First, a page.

If you want something that will give you a bit more moisture, Oludele suggests adding two drops of oil in the boiling water and submerging the midshaft of your braids (where your natural hair ends) in the mixture, then using the hot towel to dry the hair and the ends. Be sure to remove your braids from the hot water with care. When you are done, spray them with a leave-in like the African Pride Coconut Milk & Honey Leave-In Conditioner Spray to seal it all in.
Always sleep with silk or satin
ICU nurse Tupo Kay knows what it's like to have to take care of your braids. In her case, she does so while fighting on the front lines of the COVID-19 epidemic. When she is not working 12-hour shifts in the hospital, she moonlights as a hair braider, which she's been doing since 2003. The Maryland-based stylist has clients that travel all the way from New York City just to have their hair done by her talented hands.
One of the basics of having natural hair is sleeping in silk or satin scarf or bonnet, and that's a habit you should maintain even when you're wearing a protective style. Kay likes the Your Smile Silk Like Scarf. "Satin is much better so your edges don’t get matted," she says. The Glow by Daye Satin Bonnets are also a good choice, coming in a number of cute colors and patterns.
If you are one of those people who often forgets to put on your scarf or bonnet before falling asleep, invest in a silk or satin pillowcase. The Slip Silk Pillowcase is a good choice, but if you're looking for more options, we've got a whole roundup right here.
Sure, your hair is all woven into braids, but you still need to make sure it's moisturized. Albertini shares that you can add moisture and reduce breakage by "spritzing your whole head lightly with some water, then applying some oil in the palms of your hands and running it through your braids." This will also give your strands a nice little shine. She recommends doing this at least once a week.
Twist or rebraid your new growth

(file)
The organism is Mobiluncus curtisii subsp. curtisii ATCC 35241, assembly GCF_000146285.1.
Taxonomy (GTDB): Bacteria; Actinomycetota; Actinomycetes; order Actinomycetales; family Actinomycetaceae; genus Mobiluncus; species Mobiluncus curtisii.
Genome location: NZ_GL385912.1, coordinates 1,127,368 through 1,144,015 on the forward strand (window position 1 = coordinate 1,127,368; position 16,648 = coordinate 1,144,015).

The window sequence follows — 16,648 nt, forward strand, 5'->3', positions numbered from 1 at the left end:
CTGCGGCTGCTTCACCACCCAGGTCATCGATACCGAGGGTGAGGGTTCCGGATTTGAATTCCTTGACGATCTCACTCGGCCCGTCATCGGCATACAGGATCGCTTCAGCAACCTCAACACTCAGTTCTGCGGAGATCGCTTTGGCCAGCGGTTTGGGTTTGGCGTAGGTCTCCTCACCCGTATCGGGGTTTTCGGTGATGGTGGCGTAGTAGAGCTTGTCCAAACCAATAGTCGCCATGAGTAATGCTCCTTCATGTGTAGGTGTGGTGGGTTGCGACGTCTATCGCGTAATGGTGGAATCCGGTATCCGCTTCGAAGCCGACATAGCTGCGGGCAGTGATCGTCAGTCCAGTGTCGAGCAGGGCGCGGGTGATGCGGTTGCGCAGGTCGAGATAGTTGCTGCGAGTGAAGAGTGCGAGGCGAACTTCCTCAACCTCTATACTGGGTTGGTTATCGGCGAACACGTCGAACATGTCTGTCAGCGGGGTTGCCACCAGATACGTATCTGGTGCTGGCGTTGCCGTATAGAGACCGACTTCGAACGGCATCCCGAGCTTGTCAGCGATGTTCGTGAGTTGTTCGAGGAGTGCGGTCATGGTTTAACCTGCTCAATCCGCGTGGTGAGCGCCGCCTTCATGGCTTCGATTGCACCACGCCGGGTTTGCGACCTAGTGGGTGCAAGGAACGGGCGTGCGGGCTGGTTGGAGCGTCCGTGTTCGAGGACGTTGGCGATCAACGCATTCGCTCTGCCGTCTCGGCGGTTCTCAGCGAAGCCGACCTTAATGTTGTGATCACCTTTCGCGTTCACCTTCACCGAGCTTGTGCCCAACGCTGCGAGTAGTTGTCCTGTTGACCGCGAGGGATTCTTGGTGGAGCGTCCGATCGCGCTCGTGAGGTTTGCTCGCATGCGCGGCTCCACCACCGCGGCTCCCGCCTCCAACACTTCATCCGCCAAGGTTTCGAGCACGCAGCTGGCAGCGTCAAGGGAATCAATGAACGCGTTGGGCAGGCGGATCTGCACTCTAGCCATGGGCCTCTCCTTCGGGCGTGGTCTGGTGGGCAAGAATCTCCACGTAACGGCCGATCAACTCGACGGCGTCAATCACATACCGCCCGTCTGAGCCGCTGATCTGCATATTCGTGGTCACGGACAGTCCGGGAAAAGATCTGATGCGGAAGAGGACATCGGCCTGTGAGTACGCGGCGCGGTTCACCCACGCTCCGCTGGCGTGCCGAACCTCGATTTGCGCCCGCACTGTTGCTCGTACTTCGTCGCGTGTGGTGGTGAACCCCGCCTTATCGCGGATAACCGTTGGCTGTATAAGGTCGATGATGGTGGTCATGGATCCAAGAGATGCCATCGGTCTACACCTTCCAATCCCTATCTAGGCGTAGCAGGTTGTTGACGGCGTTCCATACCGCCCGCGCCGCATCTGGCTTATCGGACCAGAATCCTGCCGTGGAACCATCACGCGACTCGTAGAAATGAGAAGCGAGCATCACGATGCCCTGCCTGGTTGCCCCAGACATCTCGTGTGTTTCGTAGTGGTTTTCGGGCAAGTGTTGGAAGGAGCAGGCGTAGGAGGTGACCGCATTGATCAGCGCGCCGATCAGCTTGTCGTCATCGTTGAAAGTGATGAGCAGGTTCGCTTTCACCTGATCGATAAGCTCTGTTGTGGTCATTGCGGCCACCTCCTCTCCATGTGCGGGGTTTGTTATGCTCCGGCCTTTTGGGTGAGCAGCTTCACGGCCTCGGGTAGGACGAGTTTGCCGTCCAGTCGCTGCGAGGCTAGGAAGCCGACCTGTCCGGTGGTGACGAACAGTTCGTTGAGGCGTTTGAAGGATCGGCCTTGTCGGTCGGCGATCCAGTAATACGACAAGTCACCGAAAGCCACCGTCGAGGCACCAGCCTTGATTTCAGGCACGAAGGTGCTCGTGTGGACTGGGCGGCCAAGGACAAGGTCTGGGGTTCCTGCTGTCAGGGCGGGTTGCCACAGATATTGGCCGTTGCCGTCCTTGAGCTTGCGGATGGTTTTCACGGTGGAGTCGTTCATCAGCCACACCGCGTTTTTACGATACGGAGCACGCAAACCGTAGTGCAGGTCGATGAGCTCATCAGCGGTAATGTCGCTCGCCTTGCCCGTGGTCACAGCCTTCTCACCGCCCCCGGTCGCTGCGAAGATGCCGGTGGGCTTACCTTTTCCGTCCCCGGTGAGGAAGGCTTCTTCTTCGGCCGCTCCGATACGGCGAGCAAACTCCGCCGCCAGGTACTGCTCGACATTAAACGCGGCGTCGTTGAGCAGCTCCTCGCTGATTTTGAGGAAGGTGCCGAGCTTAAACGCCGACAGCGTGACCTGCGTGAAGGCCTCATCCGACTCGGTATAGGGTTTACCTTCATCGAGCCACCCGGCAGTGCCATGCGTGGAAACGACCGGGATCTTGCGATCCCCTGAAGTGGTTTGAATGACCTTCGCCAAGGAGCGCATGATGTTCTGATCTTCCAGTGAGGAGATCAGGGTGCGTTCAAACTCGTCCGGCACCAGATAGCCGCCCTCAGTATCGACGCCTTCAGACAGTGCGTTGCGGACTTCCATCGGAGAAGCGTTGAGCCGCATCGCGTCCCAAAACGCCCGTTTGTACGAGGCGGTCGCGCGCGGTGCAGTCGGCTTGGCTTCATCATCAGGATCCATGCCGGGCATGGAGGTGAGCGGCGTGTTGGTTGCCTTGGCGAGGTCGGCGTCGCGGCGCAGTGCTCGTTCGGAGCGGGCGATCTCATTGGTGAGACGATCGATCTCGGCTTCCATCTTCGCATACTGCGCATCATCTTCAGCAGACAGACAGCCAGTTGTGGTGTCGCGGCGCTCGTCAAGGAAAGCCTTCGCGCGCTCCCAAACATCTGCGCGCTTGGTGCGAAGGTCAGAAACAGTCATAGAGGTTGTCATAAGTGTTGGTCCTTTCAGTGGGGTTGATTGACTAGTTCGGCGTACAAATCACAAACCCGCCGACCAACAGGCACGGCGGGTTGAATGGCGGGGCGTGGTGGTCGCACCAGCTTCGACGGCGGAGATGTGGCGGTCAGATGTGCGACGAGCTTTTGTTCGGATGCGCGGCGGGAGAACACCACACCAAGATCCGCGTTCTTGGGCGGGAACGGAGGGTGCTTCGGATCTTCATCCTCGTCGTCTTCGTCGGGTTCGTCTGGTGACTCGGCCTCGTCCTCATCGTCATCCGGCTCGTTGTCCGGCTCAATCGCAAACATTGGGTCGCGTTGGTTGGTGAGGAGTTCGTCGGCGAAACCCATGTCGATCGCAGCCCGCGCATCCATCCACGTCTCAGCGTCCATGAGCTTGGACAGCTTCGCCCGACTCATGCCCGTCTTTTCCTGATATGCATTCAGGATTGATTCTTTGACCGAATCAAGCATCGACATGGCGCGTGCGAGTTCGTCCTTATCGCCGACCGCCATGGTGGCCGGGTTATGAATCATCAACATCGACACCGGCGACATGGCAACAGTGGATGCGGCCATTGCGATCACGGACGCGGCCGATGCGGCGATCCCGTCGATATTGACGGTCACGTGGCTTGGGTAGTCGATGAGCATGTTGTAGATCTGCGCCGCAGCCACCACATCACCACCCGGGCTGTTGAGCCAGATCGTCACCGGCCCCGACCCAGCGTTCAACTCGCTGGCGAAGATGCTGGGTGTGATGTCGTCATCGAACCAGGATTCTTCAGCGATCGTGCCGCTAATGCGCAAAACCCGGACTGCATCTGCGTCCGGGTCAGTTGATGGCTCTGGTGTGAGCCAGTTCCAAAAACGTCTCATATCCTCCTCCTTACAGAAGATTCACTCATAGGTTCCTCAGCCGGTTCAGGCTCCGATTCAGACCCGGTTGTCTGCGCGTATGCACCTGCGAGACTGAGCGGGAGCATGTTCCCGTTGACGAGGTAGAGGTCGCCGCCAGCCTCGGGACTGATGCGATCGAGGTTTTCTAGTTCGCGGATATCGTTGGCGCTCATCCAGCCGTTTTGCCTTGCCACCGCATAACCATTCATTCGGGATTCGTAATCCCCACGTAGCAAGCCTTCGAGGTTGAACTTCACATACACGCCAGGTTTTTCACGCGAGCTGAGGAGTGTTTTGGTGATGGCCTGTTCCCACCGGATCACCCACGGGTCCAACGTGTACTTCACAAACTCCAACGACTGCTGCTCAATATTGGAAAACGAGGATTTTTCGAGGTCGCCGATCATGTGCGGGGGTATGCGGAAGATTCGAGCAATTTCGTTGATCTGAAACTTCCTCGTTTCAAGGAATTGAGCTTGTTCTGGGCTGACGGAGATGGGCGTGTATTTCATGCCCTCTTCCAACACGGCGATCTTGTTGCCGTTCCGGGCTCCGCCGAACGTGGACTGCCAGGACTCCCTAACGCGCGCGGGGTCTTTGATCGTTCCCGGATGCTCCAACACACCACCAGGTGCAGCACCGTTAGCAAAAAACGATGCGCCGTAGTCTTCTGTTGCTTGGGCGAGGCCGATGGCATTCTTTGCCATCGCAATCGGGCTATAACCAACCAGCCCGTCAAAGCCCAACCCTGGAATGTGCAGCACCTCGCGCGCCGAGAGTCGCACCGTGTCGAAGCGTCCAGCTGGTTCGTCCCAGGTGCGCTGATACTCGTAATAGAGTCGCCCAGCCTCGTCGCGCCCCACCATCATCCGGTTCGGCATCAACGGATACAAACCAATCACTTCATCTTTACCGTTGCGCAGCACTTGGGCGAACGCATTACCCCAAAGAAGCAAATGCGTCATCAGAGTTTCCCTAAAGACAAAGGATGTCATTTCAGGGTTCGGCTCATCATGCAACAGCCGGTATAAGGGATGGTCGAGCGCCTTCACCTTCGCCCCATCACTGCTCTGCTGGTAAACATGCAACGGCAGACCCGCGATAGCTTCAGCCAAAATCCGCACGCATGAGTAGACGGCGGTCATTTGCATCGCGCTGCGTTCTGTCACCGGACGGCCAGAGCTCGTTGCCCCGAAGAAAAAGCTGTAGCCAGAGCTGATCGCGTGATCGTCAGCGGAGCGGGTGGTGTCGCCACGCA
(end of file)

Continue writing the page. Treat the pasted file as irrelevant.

Sometimes the front of your hair simply needs to be redone. If you don’t know how to braid, you're still in luck. Oludele shares that you can use an edge control to touch up your new growth. "Twist your new growth no more than three times to freshen up your edges — if you twist more than three to four times, it will lock your hair. If it tightens on the second time, then you are good." Use water to prep the hair first. If you prefer using a moisturizer, make sure you work the formula into your new growth and don’t overuse the product. You don’t want to get buildup at the point between your new growth and the braid.
But then, of course, there's always actually re-braiding the front of your hair. It might seem daunting, but Tupo insists that it's not as hard as it looks. Ready to take the plunge? "Part your hair and start braiding," she instructs. "You will want to section your hair in four or six parts to make it more manageable and then divide those parts into smaller sections, your desired size for each individual braid."
An easy method for first-timers (and a way to ensure your braids are tight and last longer) is it to make a tiny ponytail with a black rubber band. Your natural hair will serve as the middle piece of the braid. Take the synthetic hair and create a loop around the rubber band, covering it. Now you will have three segments and you can begin to braid the synthetic hair with your natural hair. It might not be done as perfectly as a braider, but Tupo encourages, "it will be close and you can rock it for some time." After all — you do have time in quarantine and practice makes perfect. YouTube videos can also help.
Now go forth, and keep those box braids looking cute.
Here are some more at-home hair tips:
- How to Give Yourself a Buzz Cut
- Here's Everything You Need to Know Before Cutting Your Own Hair at Home
- How to Cut Your Short Hair at Home, According to Experts
Now, watch this woman get her head shaved for the first time: